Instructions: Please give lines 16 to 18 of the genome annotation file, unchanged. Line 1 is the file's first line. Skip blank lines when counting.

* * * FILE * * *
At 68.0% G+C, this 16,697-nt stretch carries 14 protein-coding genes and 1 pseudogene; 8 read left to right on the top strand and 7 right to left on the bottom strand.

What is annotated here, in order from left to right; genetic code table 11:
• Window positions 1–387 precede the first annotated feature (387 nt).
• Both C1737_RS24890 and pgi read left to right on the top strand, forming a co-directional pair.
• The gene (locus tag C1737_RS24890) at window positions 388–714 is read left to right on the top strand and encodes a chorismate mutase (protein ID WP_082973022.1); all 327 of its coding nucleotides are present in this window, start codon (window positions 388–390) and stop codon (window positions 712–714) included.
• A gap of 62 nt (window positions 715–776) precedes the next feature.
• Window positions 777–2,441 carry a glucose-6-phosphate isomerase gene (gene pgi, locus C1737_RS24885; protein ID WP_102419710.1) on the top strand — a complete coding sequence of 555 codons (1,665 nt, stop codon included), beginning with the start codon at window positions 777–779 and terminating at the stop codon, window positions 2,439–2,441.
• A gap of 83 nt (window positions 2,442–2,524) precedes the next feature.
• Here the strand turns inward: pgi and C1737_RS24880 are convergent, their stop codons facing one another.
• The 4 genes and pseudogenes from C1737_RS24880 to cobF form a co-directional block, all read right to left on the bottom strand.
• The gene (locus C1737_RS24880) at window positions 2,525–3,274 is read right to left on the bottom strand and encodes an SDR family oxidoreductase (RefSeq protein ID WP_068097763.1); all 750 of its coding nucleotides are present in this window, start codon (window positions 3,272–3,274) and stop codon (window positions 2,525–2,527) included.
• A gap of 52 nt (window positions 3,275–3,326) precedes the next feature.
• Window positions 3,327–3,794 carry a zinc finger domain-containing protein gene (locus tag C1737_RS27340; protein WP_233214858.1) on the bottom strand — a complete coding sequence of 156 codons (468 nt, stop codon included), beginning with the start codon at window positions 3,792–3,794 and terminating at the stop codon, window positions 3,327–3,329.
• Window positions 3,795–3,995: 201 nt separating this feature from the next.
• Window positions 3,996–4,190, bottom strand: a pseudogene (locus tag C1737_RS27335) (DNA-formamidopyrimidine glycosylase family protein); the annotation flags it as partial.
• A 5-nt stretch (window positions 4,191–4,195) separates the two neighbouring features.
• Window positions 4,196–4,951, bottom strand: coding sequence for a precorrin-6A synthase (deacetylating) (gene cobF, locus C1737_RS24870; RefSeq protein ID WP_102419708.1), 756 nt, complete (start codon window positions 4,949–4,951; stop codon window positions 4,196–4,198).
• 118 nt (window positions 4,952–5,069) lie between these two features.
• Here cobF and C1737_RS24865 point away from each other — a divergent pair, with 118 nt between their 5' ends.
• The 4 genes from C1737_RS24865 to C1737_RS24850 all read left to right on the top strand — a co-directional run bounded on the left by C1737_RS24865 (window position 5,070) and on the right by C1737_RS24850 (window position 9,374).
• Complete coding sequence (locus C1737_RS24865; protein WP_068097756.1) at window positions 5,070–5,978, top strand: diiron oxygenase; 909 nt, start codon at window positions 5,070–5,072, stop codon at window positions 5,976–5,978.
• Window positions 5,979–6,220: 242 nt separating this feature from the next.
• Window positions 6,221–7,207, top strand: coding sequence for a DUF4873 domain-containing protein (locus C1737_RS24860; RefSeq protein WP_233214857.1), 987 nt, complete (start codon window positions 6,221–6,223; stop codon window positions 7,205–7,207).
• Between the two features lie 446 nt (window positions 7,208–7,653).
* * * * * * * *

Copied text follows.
• A 5-nt stretch (window positions 4,191–4,195) separates the two neighbouring features.
• Window positions 4,196–4,951, bottom strand: coding sequence for a precorrin-6A synthase (deacetylating) (gene cobF, locus C1737_RS24870; RefSeq protein ID WP_102419708.1), 756 nt, complete (start codon window positions 4,949–4,951; stop codon window positions 4,196–4,198).
• 118 nt (window positions 4,952–5,069) lie between these two features.